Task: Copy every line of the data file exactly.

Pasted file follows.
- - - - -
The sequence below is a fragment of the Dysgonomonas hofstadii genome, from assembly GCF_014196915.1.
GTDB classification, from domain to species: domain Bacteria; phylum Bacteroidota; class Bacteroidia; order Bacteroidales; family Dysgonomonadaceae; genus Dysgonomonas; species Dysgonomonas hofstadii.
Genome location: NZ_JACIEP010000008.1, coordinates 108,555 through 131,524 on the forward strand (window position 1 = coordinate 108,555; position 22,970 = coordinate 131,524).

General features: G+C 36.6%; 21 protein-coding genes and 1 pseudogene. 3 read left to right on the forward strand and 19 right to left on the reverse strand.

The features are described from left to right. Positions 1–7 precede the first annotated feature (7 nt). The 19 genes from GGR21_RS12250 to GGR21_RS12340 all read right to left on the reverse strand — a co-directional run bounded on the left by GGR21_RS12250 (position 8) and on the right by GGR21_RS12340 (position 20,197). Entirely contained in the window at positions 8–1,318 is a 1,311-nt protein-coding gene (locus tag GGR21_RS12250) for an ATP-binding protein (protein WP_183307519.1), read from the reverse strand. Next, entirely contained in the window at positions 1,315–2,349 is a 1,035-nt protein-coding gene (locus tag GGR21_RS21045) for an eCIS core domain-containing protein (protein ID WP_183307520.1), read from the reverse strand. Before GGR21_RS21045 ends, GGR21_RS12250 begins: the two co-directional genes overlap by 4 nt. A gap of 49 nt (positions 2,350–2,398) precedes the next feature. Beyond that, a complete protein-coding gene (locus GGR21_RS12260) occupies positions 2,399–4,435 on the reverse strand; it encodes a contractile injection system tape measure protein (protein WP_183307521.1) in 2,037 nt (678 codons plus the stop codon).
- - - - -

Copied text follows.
The sequence below is a fragment of the Dysgonomonas hofstadii genome, from assembly GCF_014196915.1.
GTDB classification, from domain to species: domain Bacteria; phylum Bacteroidota; class Bacteroidia; order Bacteroidales; family Dysgonomonadaceae; genus Dysgonomonas; species Dysgonomonas hofstadii.
Genome location: NZ_JACIEP010000008.1, coordinates 108,555 through 131,524 on the forward strand (window position 1 = coordinate 108,555; position 22,970 = coordinate 131,524).

General features: G+C 36.6%; 21 protein-coding genes and 1 pseudogene. 3 read left to right on the forward strand and 19 right to left on the reverse strand.

The features are described from left to right. Positions 1–7 precede the first annotated feature (7 nt). The 19 genes from GGR21_RS12250 to GGR21_RS12340 all read right to left on the reverse strand — a co-directional run bounded on the left by GGR21_RS12250 (position 8) and on the right by GGR21_RS12340 (position 20,197). Entirely contained in the window at positions 8–1,318 is a 1,311-nt protein-coding gene (locus tag GGR21_RS12250) for an ATP-binding protein (protein WP_183307519.1), read from the reverse strand. Next, entirely contained in the window at positions 1,315–2,349 is a 1,035-nt protein-coding gene (locus tag GGR21_RS21045) for an eCIS core domain-containing protein (protein ID WP_183307520.1), read from the reverse strand. Before GGR21_RS21045 ends, GGR21_RS12250 begins: the two co-directional genes overlap by 4 nt. A gap of 49 nt (positions 2,350–2,398) precedes the next feature. Beyond that, a complete protein-coding gene (locus GGR21_RS12260) occupies positions 2,399–4,435 on the reverse strand; it encodes a contractile injection system tape measure protein (protein WP_183307521.1) in 2,037 nt (678 codons plus the stop codon).